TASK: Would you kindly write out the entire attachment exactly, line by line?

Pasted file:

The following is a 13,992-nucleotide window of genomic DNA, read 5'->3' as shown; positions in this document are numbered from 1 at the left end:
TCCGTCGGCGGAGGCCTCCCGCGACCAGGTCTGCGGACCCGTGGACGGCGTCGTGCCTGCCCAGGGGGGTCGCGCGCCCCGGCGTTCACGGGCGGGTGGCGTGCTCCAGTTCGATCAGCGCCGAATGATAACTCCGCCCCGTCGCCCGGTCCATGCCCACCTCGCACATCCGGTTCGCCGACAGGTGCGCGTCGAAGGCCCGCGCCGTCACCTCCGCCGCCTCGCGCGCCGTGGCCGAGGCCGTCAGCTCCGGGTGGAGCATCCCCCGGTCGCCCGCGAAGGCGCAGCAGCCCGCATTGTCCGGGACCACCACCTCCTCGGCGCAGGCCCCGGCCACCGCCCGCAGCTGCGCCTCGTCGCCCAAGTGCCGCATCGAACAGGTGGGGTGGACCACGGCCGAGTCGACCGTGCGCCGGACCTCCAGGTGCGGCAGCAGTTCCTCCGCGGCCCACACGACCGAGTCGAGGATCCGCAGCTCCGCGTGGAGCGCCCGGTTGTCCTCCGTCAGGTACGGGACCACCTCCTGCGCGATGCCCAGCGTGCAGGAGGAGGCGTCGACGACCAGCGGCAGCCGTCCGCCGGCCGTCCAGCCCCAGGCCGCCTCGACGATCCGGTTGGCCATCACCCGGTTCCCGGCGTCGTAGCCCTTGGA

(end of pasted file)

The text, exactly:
The following is a 13,992-nucleotide window of genomic DNA, read 5'->3' as shown; positions in this document are numbered from 1 at the left end:
TCCGTCGGCGGAGGCCTCCCGCGACCAGGTCTGCGGACCCGTGGACGGCGTCGTGCCTGCCCAGGGGGGTCGCGCGCCCCGGCGTTCACGGGCGGGTGGCGTGCTCCAGTTCGATCAGCGCCGAATGATAACTCCGCCCCGTCGCCCGGTCCATGCCCACCTCGCACATCCGGTTCGCCGACAGGTGCGCGTCGAAGGCCCGCGCCGTCACCTCCGCCGCCTCGCGCGCCGTGGCCGAGGCCGTCAGCTCCGGGTGGAGCATCCCCCGGTCGCCCGCGAAGGCGCAGCAGCCCGCATTGTCCGGGACCACCACCTCCTCGGCGCAGGCCCCGGCCACCGCCCGCAGCTGCGCCTCGTCGCCCAAGTGCCGCATCGAACAGGTGGGGTGGACCACGGCCGAGTCGACCGTGCGCCGGACCTCCAGGTGCGGCAGCAGTTCCTCCGCGGCCCACACGACCGAGTCGAGGATCCGCAGCTCCGCGTGGAGCGCCCGGTTGTCCTCCGTCAGGTACGGGACCACCTCCTGCGCGATGCCCAGCGTGCAGGAGGAGGCGTCGACGACCAGCGGCAGCCGTCCGCCGGCCGTCCAGCCCCAGGCCGCCTCGACGATCCGGTTGGCCATCACCCGGTTCCCGGCGTCGTAGCCCTTGGA